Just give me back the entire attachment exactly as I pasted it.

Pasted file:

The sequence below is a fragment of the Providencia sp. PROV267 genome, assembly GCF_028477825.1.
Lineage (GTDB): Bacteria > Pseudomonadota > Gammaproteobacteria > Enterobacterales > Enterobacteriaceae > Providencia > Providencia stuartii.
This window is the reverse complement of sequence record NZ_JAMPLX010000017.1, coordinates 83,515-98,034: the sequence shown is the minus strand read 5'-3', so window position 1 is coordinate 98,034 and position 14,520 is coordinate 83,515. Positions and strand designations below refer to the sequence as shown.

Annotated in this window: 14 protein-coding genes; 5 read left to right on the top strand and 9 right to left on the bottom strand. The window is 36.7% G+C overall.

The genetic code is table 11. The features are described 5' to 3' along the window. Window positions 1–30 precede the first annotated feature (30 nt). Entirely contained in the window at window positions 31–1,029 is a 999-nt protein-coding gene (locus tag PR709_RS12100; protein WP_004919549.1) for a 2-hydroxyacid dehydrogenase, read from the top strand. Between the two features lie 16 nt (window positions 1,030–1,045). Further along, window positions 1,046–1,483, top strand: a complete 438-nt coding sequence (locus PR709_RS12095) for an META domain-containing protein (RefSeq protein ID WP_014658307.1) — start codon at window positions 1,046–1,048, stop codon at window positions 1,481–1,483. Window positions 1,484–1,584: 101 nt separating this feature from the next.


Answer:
The sequence below is a fragment of the Providencia sp. PROV267 genome, assembly GCF_028477825.1.
Lineage (GTDB): Bacteria > Pseudomonadota > Gammaproteobacteria > Enterobacterales > Enterobacteriaceae > Providencia > Providencia stuartii.
This window is the reverse complement of sequence record NZ_JAMPLX010000017.1, coordinates 83,515-98,034: the sequence shown is the minus strand read 5'-3', so window position 1 is coordinate 98,034 and position 14,520 is coordinate 83,515. Positions and strand designations below refer to the sequence as shown.

Annotated in this window: 14 protein-coding genes; 5 read left to right on the top strand and 9 right to left on the bottom strand. The window is 36.7% G+C overall.

The genetic code is table 11. The features are described 5' to 3' along the window. Window positions 1–30 precede the first annotated feature (30 nt). Entirely contained in the window at window positions 31–1,029 is a 999-nt protein-coding gene (locus tag PR709_RS12100; protein WP_004919549.1) for a 2-hydroxyacid dehydrogenase, read from the top strand. Between the two features lie 16 nt (window positions 1,030–1,045). Further along, window positions 1,046–1,483, top strand: a complete 438-nt coding sequence (locus PR709_RS12095) for an META domain-containing protein (RefSeq protein ID WP_014658307.1) — start codon at window positions 1,046–1,048, stop codon at window positions 1,481–1,483. Window positions 1,484–1,584: 101 nt separating this feature from the next.